Designers of defense electronic systems must seek out commercial-off-the-shelf (COTS) components when practicalnot only to save money and avoid obsolescence, but also to integrate the latest technologies available.
ECONOMIC CONDITIONS can assert influence over electronic design strategies. At one time, the US government steered clear of commercial components or software in electronic defense systems. But with trying economic times comes a willingness to use commercial-off-the-shelf (COTS) components and software in military systems.
COTS components are considered an alternative to "one-off" components or subsystems that have been custom designed and built for specific military needs, typified by nonrecurring-engineering (NRE) costs that would drive up the cost of such a custom component. Some of these custom components, such as detector-log-video-amplifiers (DLVAs) and phase shifters built to a specific package requirement, have been built by mid-sized to smaller electronic component manufacturers, and the fear on the part of the military has always been to lose a source of a component that might not be easily duplicated elsewhere. Thus, there was the push to use hardware and software that might essentially be the same as versions sold to the general public.
A document released by the US Department of Defense (DoD) in 2000, "Commercial Item Acquisition: Considerations and Lessons Learned," spelled out the reasoning behind adopting commercial technology for defense-related systems (DoD Directive 5000.1): "Expanding the use of commercial items in DoD systems offers the DoD opportunities for reduced cycle time, faster insertion of new technology, lower life cycle costs, greater reliability and availability, and support from a more robust industrial base." Traditionally, commercial markets for electronic components have been orders of magnitude larger than military markets for similar components. A concern long faced by military system designers and integrators is that specialized, largely custom electronic components may not be available if the supplier of those parts is not diversified enoughi.e., also competing in commercial marketsto weather difficult economic times.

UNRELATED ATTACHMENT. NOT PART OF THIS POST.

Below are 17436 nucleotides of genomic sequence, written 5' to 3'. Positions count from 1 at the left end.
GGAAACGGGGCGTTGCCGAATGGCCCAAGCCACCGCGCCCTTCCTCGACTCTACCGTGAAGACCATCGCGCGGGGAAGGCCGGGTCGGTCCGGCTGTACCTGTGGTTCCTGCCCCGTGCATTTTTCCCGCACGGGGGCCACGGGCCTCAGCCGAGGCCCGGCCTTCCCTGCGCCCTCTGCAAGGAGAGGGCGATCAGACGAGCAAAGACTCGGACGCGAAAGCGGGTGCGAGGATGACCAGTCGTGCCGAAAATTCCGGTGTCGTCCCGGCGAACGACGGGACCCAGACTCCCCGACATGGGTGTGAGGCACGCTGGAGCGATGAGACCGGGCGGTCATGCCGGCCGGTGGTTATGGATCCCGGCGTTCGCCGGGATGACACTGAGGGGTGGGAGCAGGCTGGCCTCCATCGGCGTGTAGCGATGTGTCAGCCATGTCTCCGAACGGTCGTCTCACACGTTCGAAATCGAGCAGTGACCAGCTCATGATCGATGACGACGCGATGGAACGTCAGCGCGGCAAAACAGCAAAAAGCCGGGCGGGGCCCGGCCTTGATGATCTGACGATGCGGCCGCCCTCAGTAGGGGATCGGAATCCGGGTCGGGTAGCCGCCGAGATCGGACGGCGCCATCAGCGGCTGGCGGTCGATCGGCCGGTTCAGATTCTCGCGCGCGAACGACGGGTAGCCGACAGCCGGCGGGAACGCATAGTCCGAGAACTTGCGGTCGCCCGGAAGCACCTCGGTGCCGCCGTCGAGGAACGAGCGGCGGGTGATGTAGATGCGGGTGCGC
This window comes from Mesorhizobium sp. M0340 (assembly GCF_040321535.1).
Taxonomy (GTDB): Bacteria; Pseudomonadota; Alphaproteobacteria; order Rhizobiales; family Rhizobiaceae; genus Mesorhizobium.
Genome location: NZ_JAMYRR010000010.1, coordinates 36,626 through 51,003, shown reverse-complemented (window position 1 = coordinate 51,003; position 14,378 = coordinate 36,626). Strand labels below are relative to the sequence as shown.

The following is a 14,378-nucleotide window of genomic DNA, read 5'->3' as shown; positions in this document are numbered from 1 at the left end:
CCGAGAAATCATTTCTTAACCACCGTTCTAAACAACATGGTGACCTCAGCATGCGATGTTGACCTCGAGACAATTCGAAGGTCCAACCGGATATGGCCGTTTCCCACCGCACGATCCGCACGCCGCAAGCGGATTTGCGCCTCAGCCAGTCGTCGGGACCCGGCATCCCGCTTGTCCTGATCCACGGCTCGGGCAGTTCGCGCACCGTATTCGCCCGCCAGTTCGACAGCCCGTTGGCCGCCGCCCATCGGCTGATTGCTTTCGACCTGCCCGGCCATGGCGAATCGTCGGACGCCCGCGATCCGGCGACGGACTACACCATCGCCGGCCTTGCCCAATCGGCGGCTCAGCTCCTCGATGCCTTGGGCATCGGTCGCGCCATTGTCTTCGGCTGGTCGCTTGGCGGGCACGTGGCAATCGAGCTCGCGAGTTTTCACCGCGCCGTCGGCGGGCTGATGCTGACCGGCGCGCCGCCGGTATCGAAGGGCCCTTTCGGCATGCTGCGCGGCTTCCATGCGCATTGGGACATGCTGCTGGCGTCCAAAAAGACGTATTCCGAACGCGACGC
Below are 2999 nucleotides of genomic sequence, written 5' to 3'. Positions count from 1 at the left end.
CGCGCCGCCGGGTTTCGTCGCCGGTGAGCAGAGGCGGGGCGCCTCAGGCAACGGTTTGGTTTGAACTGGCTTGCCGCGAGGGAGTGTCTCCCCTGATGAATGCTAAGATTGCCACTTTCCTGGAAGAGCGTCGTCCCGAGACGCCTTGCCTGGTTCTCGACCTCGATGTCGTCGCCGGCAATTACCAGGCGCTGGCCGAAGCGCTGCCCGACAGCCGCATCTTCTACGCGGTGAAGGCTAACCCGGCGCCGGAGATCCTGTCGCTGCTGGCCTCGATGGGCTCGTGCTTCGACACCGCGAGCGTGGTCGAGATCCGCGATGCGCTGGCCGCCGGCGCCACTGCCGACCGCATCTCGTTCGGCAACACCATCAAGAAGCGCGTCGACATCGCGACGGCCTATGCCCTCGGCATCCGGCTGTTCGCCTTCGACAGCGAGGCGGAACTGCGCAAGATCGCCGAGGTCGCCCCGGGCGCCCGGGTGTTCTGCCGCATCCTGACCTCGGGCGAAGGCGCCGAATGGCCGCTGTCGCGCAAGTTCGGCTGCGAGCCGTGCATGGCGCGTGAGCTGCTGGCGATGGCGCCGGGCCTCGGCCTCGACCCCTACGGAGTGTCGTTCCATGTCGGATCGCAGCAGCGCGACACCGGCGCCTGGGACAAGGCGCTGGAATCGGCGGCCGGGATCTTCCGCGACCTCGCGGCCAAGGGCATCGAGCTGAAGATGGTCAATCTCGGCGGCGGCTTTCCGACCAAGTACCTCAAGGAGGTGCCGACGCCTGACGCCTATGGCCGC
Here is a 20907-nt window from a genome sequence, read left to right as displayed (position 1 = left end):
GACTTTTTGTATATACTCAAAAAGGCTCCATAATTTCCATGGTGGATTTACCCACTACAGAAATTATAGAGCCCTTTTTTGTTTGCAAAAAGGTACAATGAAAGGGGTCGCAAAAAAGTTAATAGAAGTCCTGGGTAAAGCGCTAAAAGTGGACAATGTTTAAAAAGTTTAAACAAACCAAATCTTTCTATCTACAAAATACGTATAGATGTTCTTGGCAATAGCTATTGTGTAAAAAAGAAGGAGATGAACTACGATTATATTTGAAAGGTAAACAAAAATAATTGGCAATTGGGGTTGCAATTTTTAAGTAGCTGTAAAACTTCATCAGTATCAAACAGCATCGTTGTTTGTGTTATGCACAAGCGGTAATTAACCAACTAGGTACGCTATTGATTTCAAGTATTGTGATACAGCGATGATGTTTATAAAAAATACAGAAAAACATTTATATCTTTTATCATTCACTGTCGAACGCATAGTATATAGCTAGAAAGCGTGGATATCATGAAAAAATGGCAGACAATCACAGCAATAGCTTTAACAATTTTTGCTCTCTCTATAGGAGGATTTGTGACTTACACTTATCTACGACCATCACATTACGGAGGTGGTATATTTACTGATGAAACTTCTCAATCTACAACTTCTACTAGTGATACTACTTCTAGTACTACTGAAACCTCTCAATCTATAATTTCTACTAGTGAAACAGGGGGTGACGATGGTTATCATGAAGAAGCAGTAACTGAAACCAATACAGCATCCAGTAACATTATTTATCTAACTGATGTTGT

Similarly, that same year the US Air Force published "Ensuring Successful Implementations of Commercial Items in Air Force Systems" (available for download), which compared commercial and COTS items as defined by Federal Acquisition Regulation (FAR) and how COTS components could be put to optimum use in US Air Force Systems. It also differentiated commercial and COTS components, with a commercial item defined as one that may require modifications for use by the military, and a COTS item defined as one that can be sold for use without internal modifications.
For all its apparent benefits, the use of COTS components in military systems does have a downside. For one thing, when using COTS parts, there is the need to meet commercial regulatory requirements, such as for compliance or compatibility with the Restriction of Hazardous Substances (RoHS) directive to eliminate hazardous substances from electronic products and electronic-product manufacturing. This may require the use of halogen-free printed-circuit boards (PCBs), for example, or circuit materials capable of withstanding the higher temperatures used for lead-free solders. In addition, the short product cycles of commercial end products can limit the practical availability of COTS parts, since the larger commercial markets will dictate the need for those component parts more than smaller, specialized military markets. In some cases, government programs relied on commercial or COTS parts based on a strong commercial market. When the commercial markets faded, and the COTS components were considered obsolete, custom replacements were needed for the COTS parts.
Military standard (MIL-STD) documents can serve as guidelines for system integrators considering COTS components for a platform. Whether military-grade or COTS, a component must nonetheless comply with the conditions of screening and testing detailed in such documents as MIL-STD-883 for a wide range of environmental and mechanical conditions. Many tests have been designed to emulate the extreme conditions that an electronic system might face on land, sea, and in the air, no matter if the system contains military-grade or COTS components.